-- Posted 21 February, 2007 | |
I have compiled a data table for the world’s 20 largest undeveloped silver mines. The list of these mines was obtained from a corporate presentation by Mines Management http://gold.seekingalpha.com/article/23676. The Mines Management list gave the top 20 mines but did not supply relevant data such as reserves, resources, annual production, ore grade, or estimated start up dates. I have attempted to supply this data as shown in the table below:
* Based on a 20 year estimated mine life and estimated 75% recovery. These estimates are by the author of this article and should not be considered completely accurate.
1.) Company estimates silver recovery rate 75.5%. Apex derivative liability as of 9/30/06 is $182, 000,000.
2.) Resource estimate based on 80 gram per ton Ag equiv.
3.) Reserve is for 5 veins contracted by Franklin Mining from COMIBOL. Franklin news letter says “The 2nd richest silver mine in Bolivia (Cerro Rico?) is reported to have a little over 200 million ounces.
4.) Stated recovery rate 72%. 20 year estimated mine life.*
5.) Stated recovery rate 92.3%. 20 year estimated mine life.*
6.) Mine operating life 8.8 years
7.) Mine operating life 11.5 years.
8.) Stated estimated recovery rate 92%. 20 year estimated mine life.*
A brief description of reserves and resources is warranted before we dissect the above table. The table includes both proven and probable ounces in the reserve category. Only proven ounces have been shown to be economically mineable when considering all costs. Resources are shown to be ounces which exploration has shown to exist, however mining of these ounces has not been shown to be economical. Resource ounces in this table include measured, indicated, and inferred ounces. All ounces shown in the table are fine troy ounces.
With the exception of the Prognoz mine, these mines have low to medium silver grades and the reason they are in the top 20 is that they have a large tonnage of ore. The silver grades shown for mines that have both reserves and resources is for the reserves only. The total grades of these projects considering reserves + resources are as follows:
1.) Penasquito 0.63 ounce/ton
2.) Corani 1.58 ounce/ton
3.) Prognoz 26.43 ounce/ton
4.) Pirquitas 4.88 ounce/ton
The total reserves for these 20 mines is 2522.6 million ounces. In 2005 total world mine silver production was 641.6 million ounces. Assuming an over all 80% recovery rate for these 20 mines, their reserves are 3.15 years worth of mine supply. Total reserves plus resources are 5790.5 million ounces which equates to 7.22 years worth of supply. Looking at the grades, I do not think all of the resources of these mines will be economical with out much higher silver prices.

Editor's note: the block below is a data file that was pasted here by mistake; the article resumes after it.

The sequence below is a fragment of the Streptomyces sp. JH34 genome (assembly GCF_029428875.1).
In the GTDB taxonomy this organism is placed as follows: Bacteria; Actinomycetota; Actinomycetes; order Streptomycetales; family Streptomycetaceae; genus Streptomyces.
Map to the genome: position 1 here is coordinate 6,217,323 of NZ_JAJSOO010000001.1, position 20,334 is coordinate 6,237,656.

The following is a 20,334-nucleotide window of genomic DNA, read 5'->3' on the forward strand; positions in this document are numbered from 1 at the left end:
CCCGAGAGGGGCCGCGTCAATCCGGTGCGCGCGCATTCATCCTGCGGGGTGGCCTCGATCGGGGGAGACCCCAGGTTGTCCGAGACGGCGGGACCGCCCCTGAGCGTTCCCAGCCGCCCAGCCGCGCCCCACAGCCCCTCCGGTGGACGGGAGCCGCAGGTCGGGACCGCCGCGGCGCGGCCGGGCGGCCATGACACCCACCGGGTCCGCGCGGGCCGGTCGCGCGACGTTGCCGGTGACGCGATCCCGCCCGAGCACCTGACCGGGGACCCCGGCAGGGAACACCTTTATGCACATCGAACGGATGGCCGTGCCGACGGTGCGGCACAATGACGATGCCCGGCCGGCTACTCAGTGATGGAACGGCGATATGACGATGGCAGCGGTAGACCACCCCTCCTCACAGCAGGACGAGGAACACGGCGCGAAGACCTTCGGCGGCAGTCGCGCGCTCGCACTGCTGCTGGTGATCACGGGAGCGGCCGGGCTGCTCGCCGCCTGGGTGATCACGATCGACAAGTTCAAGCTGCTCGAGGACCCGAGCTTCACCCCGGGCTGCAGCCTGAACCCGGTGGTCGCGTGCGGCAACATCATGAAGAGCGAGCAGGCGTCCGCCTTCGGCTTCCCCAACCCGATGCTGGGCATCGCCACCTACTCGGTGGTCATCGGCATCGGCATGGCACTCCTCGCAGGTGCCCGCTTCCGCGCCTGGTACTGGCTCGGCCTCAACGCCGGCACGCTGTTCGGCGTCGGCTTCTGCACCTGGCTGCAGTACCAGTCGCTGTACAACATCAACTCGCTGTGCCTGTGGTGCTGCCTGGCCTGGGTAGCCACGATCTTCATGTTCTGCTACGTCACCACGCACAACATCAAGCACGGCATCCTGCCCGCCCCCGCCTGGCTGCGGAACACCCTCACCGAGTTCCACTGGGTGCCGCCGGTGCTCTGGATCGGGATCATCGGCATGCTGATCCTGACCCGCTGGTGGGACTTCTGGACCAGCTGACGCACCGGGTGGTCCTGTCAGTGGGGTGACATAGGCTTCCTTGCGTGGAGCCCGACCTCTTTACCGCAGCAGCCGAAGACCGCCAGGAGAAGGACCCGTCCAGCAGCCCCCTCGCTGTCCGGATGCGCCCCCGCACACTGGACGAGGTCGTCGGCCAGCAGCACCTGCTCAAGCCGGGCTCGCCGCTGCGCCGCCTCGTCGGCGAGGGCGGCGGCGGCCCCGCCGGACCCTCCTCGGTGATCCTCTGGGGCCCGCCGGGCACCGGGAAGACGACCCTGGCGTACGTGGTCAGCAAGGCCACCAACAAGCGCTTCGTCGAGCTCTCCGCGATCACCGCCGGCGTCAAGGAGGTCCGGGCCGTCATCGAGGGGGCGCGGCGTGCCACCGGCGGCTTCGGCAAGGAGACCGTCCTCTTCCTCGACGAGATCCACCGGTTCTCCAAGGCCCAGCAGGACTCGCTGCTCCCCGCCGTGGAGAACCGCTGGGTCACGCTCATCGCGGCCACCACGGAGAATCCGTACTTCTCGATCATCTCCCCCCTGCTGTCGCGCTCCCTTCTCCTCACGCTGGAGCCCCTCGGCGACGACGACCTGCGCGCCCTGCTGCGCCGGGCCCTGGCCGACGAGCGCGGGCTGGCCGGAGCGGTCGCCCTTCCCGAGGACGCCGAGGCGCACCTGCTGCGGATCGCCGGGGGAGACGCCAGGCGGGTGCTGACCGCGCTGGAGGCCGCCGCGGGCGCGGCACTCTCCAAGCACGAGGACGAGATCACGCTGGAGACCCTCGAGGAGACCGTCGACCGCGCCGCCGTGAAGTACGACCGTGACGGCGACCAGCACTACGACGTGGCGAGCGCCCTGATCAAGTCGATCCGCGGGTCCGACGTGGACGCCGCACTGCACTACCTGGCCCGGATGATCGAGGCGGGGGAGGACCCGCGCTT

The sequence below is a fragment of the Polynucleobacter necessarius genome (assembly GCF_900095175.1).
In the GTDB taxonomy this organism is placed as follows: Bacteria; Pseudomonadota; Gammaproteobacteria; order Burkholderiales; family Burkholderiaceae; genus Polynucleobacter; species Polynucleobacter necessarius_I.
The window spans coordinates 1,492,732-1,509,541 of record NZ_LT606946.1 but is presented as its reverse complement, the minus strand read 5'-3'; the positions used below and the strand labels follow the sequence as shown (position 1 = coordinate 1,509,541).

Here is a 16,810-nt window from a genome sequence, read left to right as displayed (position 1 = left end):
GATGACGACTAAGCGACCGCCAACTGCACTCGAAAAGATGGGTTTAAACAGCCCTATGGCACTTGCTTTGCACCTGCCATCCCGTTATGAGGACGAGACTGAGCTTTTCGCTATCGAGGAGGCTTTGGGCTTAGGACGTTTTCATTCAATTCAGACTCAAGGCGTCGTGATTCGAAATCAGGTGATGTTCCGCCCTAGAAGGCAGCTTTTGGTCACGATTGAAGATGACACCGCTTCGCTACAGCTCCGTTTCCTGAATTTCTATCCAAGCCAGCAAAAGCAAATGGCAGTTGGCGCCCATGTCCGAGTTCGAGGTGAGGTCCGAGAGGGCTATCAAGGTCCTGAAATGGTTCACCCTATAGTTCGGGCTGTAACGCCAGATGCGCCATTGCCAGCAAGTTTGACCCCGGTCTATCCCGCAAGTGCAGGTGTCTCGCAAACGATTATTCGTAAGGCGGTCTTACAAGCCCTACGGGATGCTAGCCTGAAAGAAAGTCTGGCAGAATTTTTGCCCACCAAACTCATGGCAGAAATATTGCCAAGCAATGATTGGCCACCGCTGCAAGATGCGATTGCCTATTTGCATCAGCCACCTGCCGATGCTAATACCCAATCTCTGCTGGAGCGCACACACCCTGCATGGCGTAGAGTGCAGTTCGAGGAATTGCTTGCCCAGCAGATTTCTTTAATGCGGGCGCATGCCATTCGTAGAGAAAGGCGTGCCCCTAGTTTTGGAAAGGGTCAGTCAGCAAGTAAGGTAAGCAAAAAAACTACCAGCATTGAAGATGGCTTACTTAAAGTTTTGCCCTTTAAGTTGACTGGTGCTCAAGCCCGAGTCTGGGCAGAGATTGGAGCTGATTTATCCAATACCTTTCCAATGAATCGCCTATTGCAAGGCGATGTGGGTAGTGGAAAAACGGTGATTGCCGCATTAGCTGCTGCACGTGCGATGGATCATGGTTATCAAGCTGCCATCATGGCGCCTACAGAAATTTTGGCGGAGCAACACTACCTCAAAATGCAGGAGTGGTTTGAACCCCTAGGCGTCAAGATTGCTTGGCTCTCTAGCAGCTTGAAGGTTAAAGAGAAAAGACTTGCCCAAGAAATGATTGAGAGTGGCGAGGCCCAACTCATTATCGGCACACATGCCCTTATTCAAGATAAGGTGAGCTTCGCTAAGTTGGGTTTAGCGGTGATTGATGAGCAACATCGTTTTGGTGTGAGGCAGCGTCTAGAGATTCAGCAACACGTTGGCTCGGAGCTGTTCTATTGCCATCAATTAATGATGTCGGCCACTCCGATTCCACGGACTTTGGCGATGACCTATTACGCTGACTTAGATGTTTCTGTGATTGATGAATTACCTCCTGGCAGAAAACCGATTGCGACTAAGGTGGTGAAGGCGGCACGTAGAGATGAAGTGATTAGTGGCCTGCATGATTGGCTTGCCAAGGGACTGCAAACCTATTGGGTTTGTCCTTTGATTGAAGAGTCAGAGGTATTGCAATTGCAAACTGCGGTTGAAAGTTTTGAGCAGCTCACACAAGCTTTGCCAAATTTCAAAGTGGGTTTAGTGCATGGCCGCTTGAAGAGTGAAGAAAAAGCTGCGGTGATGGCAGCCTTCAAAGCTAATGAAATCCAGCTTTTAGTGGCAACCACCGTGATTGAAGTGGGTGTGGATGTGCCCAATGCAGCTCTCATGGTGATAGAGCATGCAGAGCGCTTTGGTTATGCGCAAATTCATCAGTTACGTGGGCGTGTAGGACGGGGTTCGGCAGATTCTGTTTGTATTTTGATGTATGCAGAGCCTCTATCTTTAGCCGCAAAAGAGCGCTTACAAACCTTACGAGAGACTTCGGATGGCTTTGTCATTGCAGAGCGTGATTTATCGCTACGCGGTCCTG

Next I will attempt to determine how this new supply will effect overall silver supply. In order to calculate the annual amount of this supply, I have added the supply to the applicable years where an estimated start date was provided, and have phased in the remaining mines over a 10 year period starting in 2011. I have then added this supply to the supply from the top 20 existing silver mines. For the production of the top 20 existing mines I have estimated an annual production of 200 million ounces with a 10 million ounce per year reduction phased over 20 years. This data is graphed and tabulated below. An additional study in the graph looks at the effect of rising demand and the net annual deficit due to this demand even when considering the new top 20 mine production. The amount of annual demand growth is based on net total silver demand (Fabrication + investment – 70% photographic recycle) which in 1992 was 587.78 million oz and in 2005 was 796.34 million oz, an annual increase of approximately 16 million ounces.
From this graph and table, it is evident that supply can increase at the same rate as demand up until around 2010. After that, production from the existing and new top 20 mines will stagnate while demand continues to go up by 16 million ounces per year. After 2020, production from these large mines will begin to decline and this coupled with rising demand will accelerate the deficit. The only hope for a surplus will be due to rising production by small mines up to 2010. After 2010, I think it will be impossible for small mines to make up the deficiency.
A listing of web site for each of these top 20 undeveloped mines is as follows:
1.) Penasquito, Mexico – Goldcorp http://www.glamis.com/properties/mexico/penasquito.html.
2.) Pascua-Lama - Barrick Gold http://www.barrick.com/Default.aspx?SectionID=AE16ED96-78D3-4451-AB11-281B502746FB&LanguageID=1&ProjectId=8fadb7a7-1b99-4e7b-a37d-9da4b178f0b2.
3.) San-Cristobal, Bolivia – Apex Silver http://www.apexsilver.com/home.html.
4.) Navidad, Argentina – Aquiline Resources/IMA Exploration http://www.imaexploration.com/s/Navidad.asp.
5.) Cerro Rico, Bolivia – Corporacion Minera de Bolivia and Franklin Mining http://www.franklinmining.com/Projects/HardRockProjects/CerroRicoPalivariIIIBolivia/tabid/19638/Default.aspx.
6.) Corani, Peru – Bear Creek Mining http://www.bearcreekmining.com/s/Corani.asp?ReportID=99078.
7.) Ocampo, Mexico – Gammon Lake Resources http://www.gammonlake.com/ocampo.htm.
8.) Montanore, Montana, USA – Mines Management http://www.minesmanagement.com/overview.aspx.
9.) Veladaro, Argentina – Barrick Gold http://www.barrick.com/Default.aspx?SectionId=AE16ED96-78D3-4451-AB11-281B502746FB&ProjectID=8722a1f8-aa5b-4d87-a03b-6184e75266a9&RegionID=c0fd3be5-fda2-4417-8106-085c979a3df3.
10.) Rock Creek, Montana, USA – Revett Minerals http://www.revettminerals.com/revProRockCreek.php.
11.) Prognoz, Republic of Sakha, Russia – High River Gold Mines http://www.hrg.ca/s/Prognoz.asp.
12.) Hackett River, Nanavut, Canada – Sabina Silver Corporation http://www.sabinasilver.com/hackett.htm.
13.) Maverick Springs, Nevada, USA – Silver Standard Resources http://www.silver-standard.com/projects/maverick-springs.cfm.
14.) Pirquitas, Argentina – Silver Standard Resources http://www.silver-standard.com/projects/pirquitas.cfm.
15.) San Bartolome, Bolivia – Coeur d’ Alene http://www.coeur.com/property_sanbartolome.html.
16.) Dolores, Mexico – Minefinders Corporation http://www.minefinders.com/Projects/dolores.html.